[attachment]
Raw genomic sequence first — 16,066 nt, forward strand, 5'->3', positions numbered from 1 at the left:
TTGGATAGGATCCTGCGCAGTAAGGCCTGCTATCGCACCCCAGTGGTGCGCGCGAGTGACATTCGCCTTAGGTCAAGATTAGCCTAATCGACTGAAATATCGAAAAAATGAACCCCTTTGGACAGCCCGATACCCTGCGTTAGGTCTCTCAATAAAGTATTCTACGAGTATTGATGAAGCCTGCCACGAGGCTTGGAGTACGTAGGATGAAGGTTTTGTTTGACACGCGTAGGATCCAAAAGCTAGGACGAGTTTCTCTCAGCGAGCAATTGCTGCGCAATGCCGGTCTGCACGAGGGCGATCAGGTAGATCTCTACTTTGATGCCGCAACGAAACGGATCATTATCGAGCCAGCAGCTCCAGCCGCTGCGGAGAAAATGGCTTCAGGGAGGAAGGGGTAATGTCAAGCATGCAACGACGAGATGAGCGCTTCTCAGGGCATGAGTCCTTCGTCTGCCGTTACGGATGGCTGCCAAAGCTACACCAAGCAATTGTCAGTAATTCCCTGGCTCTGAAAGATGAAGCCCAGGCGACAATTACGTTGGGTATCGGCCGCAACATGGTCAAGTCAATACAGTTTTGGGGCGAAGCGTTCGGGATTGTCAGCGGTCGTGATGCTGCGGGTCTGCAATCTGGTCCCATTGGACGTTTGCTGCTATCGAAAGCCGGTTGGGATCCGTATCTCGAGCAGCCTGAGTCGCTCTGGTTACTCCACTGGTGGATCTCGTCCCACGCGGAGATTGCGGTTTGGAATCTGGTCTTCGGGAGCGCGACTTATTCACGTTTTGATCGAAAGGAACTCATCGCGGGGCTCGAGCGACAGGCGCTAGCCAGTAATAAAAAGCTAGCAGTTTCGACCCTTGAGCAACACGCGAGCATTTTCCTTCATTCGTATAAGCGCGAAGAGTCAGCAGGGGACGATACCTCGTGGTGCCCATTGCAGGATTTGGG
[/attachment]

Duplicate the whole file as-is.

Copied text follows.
Raw genomic sequence first — 16,066 nt, forward strand, 5'->3', positions numbered from 1 at the left:
TTGGATAGGATCCTGCGCAGTAAGGCCTGCTATCGCACCCCAGTGGTGCGCGCGAGTGACATTCGCCTTAGGTCAAGATTAGCCTAATCGACTGAAATATCGAAAAAATGAACCCCTTTGGACAGCCCGATACCCTGCGTTAGGTCTCTCAATAAAGTATTCTACGAGTATTGATGAAGCCTGCCACGAGGCTTGGAGTACGTAGGATGAAGGTTTTGTTTGACACGCGTAGGATCCAAAAGCTAGGACGAGTTTCTCTCAGCGAGCAATTGCTGCGCAATGCCGGTCTGCACGAGGGCGATCAGGTAGATCTCTACTTTGATGCCGCAACGAAACGGATCATTATCGAGCCAGCAGCTCCAGCCGCTGCGGAGAAAATGGCTTCAGGGAGGAAGGGGTAATGTCAAGCATGCAACGACGAGATGAGCGCTTCTCAGGGCATGAGTCCTTCGTCTGCCGTTACGGATGGCTGCCAAAGCTACACCAAGCAATTGTCAGTAATTCCCTGGCTCTGAAAGATGAAGCCCAGGCGACAATTACGTTGGGTATCGGCCGCAACATGGTCAAGTCAATACAGTTTTGGGGCGAAGCGTTCGGGATTGTCAGCGGTCGTGATGCTGCGGGTCTGCAATCTGGTCCCATTGGACGTTTGCTGCTATCGAAAGCCGGTTGGGATCCGTATCTCGAGCAGCCTGAGTCGCTCTGGTTACTCCACTGGTGGATCTCGTCCCACGCGGAGATTGCGGTTTGGAATCTGGTCTTCGGGAGCGCGACTTATTCACGTTTTGATCGAAAGGAACTCATCGCGGGGCTCGAGCGACAGGCGCTAGCCAGTAATAAAAAGCTAGCAGTTTCGACCCTTGAGCAACACGCGAGCATTTTCCTTCATTCGTATAAGCGCGAAGAGTCAGCAGGGGACGATACCTCGTGGTGCCCATTGCAGGATTTGGG